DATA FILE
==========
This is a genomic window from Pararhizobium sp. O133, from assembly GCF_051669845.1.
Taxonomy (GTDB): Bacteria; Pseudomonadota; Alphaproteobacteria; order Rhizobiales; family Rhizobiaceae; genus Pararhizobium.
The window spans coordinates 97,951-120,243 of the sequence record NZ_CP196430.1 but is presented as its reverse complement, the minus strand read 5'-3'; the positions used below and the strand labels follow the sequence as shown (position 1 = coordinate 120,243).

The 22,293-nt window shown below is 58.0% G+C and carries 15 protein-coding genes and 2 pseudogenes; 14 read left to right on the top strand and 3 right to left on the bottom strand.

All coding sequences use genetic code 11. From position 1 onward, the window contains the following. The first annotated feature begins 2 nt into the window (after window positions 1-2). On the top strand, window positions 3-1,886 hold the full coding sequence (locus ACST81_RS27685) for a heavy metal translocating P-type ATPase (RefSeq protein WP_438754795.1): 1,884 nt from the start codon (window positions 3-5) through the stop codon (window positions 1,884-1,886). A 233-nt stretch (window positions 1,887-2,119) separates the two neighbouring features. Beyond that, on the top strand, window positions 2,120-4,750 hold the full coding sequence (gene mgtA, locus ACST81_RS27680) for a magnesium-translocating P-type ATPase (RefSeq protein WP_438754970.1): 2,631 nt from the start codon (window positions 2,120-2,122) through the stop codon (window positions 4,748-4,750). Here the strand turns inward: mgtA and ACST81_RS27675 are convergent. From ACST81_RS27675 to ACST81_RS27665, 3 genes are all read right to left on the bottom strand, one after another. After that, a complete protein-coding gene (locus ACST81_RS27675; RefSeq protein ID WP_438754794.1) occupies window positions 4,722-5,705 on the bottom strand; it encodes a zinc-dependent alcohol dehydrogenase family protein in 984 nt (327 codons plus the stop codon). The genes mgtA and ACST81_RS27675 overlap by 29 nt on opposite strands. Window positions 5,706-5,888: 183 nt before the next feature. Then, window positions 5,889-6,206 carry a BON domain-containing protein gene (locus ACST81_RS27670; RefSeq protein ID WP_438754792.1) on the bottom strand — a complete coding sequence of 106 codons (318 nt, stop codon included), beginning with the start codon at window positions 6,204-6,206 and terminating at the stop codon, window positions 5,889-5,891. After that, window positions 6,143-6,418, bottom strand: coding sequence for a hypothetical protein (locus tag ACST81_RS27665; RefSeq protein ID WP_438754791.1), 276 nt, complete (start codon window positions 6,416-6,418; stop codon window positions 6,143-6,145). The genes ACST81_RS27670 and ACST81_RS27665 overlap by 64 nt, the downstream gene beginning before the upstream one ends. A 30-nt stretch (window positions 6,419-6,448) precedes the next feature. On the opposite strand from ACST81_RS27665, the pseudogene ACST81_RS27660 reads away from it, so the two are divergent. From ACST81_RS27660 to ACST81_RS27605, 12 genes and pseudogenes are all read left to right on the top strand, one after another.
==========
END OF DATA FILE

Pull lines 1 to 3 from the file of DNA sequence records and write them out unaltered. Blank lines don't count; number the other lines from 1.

This is a genomic window from Pararhizobium sp. O133, from assembly GCF_051669845.1.
Taxonomy (GTDB): Bacteria; Pseudomonadota; Alphaproteobacteria; order Rhizobiales; family Rhizobiaceae; genus Pararhizobium.
The window spans coordinates 97,951-120,243 of the sequence record NZ_CP196430.1 but is presented as its reverse complement, the minus strand read 5'-3'; the positions used below and the strand labels follow the sequence as shown (position 1 = coordinate 120,243).